The biggest failure of a circuit is if you make it too large. The old circuits failed this test in the 27th, 25th, 10th, the 16th, and probably the 15th. The new one will fail this in the 7th, 12th, 17th, and 19th. The main concern here is the travel of the judges. A judge should not have to start out in his county at one end of the circuit and have to drive over 90 minutes (max) to get to the court in the county at the far end of the circuit.

In fact, it would be prudent to set a rule the circuits must have no fewer than three polities and no more than five. As well, if one polity is surrounded by another that should only count as one polity. This would get rid of the single polity circuits as well as keeping a group of more rural counties (where judges actually ride their circuits) from becoming too large.

There are some strange things in the new proposal. For the life of me, I cannot figure out why Henrico, Richmond, and Chesterfield are not being made into a circuit. They compose the Greater Richmond Area and should be together. As well, I don't understand why Colonial Heights, Petersburg, and Hopewell aren't in the same circuit. Splitting three cities so close that they are called "the Tri-Cities" doesn't make much sense. I don't understand why the proposed 7th, 12th, 17th, and 19th aren't each split in half into smaller, easier traveled and easier managed circuits.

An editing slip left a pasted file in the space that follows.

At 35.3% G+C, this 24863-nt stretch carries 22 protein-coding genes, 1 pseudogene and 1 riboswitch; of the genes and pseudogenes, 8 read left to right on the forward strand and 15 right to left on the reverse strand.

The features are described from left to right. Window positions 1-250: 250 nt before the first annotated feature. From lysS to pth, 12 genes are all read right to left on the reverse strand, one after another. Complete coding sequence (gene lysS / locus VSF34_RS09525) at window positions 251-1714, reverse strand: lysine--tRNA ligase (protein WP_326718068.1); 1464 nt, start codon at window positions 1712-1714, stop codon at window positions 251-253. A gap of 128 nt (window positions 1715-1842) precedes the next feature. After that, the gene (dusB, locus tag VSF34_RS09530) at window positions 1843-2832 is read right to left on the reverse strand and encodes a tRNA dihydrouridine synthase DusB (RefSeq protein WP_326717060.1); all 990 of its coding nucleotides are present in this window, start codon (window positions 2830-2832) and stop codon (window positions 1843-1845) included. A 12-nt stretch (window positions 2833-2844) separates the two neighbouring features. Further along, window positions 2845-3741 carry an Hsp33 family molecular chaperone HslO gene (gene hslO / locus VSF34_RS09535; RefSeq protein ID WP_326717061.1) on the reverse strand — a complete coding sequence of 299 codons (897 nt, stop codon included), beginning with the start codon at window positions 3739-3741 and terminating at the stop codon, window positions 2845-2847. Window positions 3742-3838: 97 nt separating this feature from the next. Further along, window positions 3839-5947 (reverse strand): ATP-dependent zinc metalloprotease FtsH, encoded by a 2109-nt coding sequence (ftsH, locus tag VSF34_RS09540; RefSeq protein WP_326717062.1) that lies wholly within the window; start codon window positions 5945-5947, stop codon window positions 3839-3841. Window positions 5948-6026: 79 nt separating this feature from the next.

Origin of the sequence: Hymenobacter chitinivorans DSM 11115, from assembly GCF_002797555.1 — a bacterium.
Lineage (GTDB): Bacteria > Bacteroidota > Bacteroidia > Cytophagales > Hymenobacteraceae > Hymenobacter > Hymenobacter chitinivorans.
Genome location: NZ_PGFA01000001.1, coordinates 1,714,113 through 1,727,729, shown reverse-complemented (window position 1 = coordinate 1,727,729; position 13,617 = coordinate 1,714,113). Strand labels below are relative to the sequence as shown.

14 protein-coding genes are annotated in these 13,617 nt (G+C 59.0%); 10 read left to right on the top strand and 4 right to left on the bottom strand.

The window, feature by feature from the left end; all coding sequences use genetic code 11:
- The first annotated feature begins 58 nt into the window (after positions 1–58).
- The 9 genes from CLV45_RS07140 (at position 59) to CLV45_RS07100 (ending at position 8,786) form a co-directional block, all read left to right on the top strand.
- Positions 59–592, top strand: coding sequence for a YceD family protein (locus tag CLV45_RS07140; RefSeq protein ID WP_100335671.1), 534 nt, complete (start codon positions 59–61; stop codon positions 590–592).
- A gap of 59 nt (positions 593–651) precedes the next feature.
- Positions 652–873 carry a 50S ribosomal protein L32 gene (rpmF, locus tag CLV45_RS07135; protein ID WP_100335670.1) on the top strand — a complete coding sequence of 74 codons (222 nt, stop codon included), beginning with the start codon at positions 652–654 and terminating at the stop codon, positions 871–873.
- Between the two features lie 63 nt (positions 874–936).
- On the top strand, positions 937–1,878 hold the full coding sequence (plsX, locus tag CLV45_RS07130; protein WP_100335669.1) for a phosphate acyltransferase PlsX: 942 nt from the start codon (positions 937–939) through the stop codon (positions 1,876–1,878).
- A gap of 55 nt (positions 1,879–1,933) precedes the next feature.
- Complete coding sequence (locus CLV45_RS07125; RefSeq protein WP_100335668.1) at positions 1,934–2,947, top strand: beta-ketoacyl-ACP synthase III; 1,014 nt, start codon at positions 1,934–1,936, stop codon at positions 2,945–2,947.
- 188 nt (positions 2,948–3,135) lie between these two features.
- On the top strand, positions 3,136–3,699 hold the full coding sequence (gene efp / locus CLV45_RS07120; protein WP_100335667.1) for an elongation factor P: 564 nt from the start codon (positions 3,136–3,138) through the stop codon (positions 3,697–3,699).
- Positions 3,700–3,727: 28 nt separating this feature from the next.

I'm also confused as to what's going on in Southwestern Virginia. There's really no reason to mess with the current 30th or 29th circuits. They both are compact enough in size to be manageable. There is no reason to expand or alter them except to do it in order to prove it can be done. I think part of this may be an attempt to decrease the size of the current 27th circuit and the 27th does appear to be too large a circuit. However, the solution to that would be to have the 28th and the 23d, both of which are too small, absorb a couple counties each.